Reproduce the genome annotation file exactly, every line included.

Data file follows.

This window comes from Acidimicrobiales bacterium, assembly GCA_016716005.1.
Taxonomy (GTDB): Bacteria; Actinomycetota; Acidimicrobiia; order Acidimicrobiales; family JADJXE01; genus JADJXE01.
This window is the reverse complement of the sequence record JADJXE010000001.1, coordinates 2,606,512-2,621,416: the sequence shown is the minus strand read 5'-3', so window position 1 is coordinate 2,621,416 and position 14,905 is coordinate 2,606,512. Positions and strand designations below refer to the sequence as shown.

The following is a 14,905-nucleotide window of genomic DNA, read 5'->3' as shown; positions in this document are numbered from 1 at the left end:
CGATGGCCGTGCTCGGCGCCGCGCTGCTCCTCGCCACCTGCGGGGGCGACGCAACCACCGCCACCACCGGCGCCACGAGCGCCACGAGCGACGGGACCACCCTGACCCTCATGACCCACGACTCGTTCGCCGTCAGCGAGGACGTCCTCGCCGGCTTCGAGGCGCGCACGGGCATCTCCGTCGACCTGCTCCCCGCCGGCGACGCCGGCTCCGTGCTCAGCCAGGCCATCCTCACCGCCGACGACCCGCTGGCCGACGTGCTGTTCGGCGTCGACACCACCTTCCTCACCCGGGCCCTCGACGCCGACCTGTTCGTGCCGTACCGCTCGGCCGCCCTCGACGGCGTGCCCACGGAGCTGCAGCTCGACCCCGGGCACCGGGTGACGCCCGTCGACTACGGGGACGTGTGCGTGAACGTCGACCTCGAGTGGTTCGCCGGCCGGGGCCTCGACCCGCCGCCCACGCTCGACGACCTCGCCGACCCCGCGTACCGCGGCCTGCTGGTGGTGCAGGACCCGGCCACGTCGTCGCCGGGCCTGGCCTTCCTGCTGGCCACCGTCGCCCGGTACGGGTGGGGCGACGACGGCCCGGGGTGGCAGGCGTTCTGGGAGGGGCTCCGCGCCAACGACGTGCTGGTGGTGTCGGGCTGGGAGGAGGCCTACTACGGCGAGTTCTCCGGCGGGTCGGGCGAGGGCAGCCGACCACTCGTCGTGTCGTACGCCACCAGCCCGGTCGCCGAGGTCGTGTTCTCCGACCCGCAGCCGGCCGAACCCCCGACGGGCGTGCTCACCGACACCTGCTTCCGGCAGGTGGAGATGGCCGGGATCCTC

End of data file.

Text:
This window comes from Acidimicrobiales bacterium, assembly GCA_016716005.1.
Taxonomy (GTDB): Bacteria; Actinomycetota; Acidimicrobiia; order Acidimicrobiales; family JADJXE01; genus JADJXE01.
This window is the reverse complement of the sequence record JADJXE010000001.1, coordinates 2,606,512-2,621,416: the sequence shown is the minus strand read 5'-3', so window position 1 is coordinate 2,621,416 and position 14,905 is coordinate 2,606,512. Positions and strand designations below refer to the sequence as shown.

The following is a 14,905-nucleotide window of genomic DNA, read 5'->3' as shown; positions in this document are numbered from 1 at the left end:
CGATGGCCGTGCTCGGCGCCGCGCTGCTCCTCGCCACCTGCGGGGGCGACGCAACCACCGCCACCACCGGCGCCACGAGCGCCACGAGCGACGGGACCACCCTGACCCTCATGACCCACGACTCGTTCGCCGTCAGCGAGGACGTCCTCGCCGGCTTCGAGGCGCGCACGGGCATCTCCGTCGACCTGCTCCCCGCCGGCGACGCCGGCTCCGTGCTCAGCCAGGCCATCCTCACCGCCGACGACCCGCTGGCCGACGTGCTGTTCGGCGTCGACACCACCTTCCTCACCCGGGCCCTCGACGCCGACCTGTTCGTGCCGTACCGCTCGGCCGCCCTCGACGGCGTGCCCACGGAGCTGCAGCTCGACCCCGGGCACCGGGTGACGCCCGTCGACTACGGGGACGTGTGCGTGAACGTCGACCTCGAGTGGTTCGCCGGCCGGGGCCTCGACCCGCCGCCCACGCTCGACGACCTCGCCGACCCCGCGTACCGCGGCCTGCTGGTGGTGCAGGACCCGGCCACGTCGTCGCCGGGCCTGGCCTTCCTGCTGGCCACCGTCGCCCGGTACGGGTGGGGCGACGACGGCCCGGGGTGGCAGGCGTTCTGGGAGGGGCTCCGCGCCAACGACGTGCTGGTGGTGTCGGGCTGGGAGGAGGCCTACTACGGCGAGTTCTCCGGCGGGTCGGGCGAGGGCAGCCGACCACTCGTCGTGTCGTACGCCACCAGCCCGGTCGCCGAGGTCGTGTTCTCCGACCCGCAGCCGGCCGAACCCCCGACGGGCGTGCTCACCGACACCTGCTTCCGGCAGGTGGAGATGGCCGGGATCCTC